By Madeline Lau
I’ve had interesting experiences as an Asian Pacific studies major at Loyola Marymount University.
Working for the Asian Studies department, I often send letters to China, order catering for Daoism Conferences and design programs and fliers for visiting scholars and events. Occasionally, I am given random and bizarre assignments. I had a memorable experience about two weeks ago.
My international business professor asked my boyfriend, Andy, and I to give a tour to Korean businesspeople visiting Los Angeles for an international conference. Since Korea is my main area of interest I agreed, on the grounds that Andy, also Korean, would be the interpreter.
“Ahh, no, they speak English, they can practice with you,” said my teacher (funnily enough, also Korean), “and they will like you. Give them a good tour, make sure they see the city views.”
With a few sort of out-of-the-way Korean expressions, I went with Andy to give the campus tour. The weirdness started when we walked in the room where we were met with a collective gasp of deep surprise.
Andy said hello in Korean and I followed suite, even bowing a little, to which the Koreans began to murmur.
“They are impressed with you!” my teacher said. “This is good. Now go.”
Leading about 40 businesspeople who could only say “Herro, how ah you” in English, through our school began to seem daunting. Andy was sharing facts about LMU’s architecture in Korean while I was worried about falling down the stairs or making an inexcusable faux pas in front of our tourists.
I felt like they were watching me, an awkward American girl, waiting for an excuse to cackle. We shuffled into an elevator that began shaking and clunking. I chose to try a few Korean words I knew crying out “kanchana! kanchana! (It’s okay, it’s okay!).” My attempt at Korean was met with peals of laughter and them quickly correcting me by saying “Kanchanna-yo! More formal!
When we reached the ground floor I was ready for Andy to take over, feeling extremely awkward and left out of the loop, but he said “They think you’re funny.” Greeeat.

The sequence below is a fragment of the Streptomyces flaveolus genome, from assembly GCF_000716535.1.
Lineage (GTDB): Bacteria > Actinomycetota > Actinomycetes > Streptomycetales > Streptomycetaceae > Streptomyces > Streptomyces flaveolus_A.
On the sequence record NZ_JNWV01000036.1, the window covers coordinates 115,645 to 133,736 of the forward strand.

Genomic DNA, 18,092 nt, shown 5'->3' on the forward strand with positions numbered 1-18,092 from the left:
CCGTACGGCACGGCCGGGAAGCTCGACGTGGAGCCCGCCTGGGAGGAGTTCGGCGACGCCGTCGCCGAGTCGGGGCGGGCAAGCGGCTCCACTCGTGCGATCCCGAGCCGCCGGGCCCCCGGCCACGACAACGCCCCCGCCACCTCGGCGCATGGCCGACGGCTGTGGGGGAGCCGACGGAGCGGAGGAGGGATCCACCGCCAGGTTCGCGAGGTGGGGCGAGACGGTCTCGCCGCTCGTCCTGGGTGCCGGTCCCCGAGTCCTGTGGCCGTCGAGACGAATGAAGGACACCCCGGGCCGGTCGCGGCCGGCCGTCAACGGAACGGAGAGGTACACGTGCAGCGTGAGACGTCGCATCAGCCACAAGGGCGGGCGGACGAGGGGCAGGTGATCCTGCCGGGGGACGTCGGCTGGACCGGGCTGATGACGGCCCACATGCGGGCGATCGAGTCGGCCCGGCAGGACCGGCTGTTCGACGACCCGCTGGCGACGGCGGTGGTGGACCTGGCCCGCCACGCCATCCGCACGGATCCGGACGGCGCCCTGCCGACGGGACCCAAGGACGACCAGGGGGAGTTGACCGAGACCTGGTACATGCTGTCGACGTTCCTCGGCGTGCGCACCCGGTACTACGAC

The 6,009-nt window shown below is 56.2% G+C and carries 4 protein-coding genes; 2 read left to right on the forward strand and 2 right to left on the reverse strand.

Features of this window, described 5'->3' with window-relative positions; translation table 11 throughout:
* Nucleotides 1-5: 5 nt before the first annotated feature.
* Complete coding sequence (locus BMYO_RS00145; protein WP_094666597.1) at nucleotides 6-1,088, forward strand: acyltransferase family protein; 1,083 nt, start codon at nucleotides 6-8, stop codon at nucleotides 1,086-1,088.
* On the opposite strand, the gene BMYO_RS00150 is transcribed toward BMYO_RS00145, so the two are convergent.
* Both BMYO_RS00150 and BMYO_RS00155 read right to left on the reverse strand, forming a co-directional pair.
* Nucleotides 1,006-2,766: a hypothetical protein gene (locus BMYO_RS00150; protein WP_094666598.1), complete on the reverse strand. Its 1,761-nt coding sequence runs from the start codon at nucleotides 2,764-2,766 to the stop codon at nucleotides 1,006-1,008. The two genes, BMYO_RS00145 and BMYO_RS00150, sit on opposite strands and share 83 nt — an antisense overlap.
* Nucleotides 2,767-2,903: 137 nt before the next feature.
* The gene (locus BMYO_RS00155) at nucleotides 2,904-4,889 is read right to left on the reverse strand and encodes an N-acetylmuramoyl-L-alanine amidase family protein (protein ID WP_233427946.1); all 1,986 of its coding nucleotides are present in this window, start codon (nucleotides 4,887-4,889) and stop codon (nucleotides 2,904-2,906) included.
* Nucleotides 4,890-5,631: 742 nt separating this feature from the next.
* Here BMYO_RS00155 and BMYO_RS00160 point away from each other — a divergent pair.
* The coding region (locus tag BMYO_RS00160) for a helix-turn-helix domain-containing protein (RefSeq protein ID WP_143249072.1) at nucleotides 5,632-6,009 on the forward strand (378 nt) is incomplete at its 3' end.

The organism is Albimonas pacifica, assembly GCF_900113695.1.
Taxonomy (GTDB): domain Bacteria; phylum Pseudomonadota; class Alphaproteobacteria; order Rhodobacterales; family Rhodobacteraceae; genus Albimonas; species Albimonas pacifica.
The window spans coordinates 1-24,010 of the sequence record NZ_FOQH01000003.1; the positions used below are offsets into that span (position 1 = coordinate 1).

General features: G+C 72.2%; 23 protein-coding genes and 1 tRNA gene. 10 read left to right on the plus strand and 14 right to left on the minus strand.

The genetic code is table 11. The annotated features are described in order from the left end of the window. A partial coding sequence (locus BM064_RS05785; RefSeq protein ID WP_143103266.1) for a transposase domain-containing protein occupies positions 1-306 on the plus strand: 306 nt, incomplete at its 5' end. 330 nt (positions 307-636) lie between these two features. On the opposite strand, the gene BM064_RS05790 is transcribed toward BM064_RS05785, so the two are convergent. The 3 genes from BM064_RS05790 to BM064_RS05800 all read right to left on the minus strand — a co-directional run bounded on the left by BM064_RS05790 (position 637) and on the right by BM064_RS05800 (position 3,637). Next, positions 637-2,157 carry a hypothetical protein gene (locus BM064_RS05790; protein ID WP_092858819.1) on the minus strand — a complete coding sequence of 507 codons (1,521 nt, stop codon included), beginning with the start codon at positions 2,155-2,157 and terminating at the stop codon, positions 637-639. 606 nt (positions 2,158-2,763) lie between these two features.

As we ushered our group through campus I kept seeing people I knew looking at me and whispering to one another “what is going on?” It must have been disarming to see a crowd of Asian professionals taking pictures and chain smoking at every chance being led through campus by a frizzy-haired girl in yellow shoes, but what can I say? I was just doing my job.
We took the Koreans to our school’s chapel, past some of the older buildings on campus and into the new library, which didn’t seem to impress them. Although the library left them ambivalent, they found the views of the city from the bluff enchanting. They took pictures at double time and approached some random students (who, of course, I knew) to take cheesy peace sign tourist pics with them.
Then their attitudes toward me seemed to change, inexplicably. One-by-one, they approached me to ask about my interest in Korea and plan to study there. Some gave me their business cards and invited me to hang out if I was ever in their city and some told me they, too, had gone to the school where I will be studying Korean this summer.
I was touched by their friendliness and surprised to see my presence wasn’t for their amusement. Then the cameras came out and I was reminded of my original purpose, understanding why my professor wanted to send a wacky American girl along with his useful Korean advisee.
“You take picture with us?” they asked as the shutters clicked, reminding me of a recent trip to a Korean hair salon where I was told I looked like a “big Barbie.” “How tall are you? Is this your boyfriend? Is he taller than you?” I raced around trying to be in all the pictures, bowing to show thanks and attempting to answer their questions while Andy chuckled. After we took the group picture, the tour bus rolled up and they left as quickly as they had come.
I felt like a parent who had just taken her child to school for the first day as I turned to Andy to tell him I missed them already. He laughed and reminded me that we can always call them when we’re in Korea.
Koreans, prepare to be my tour guides!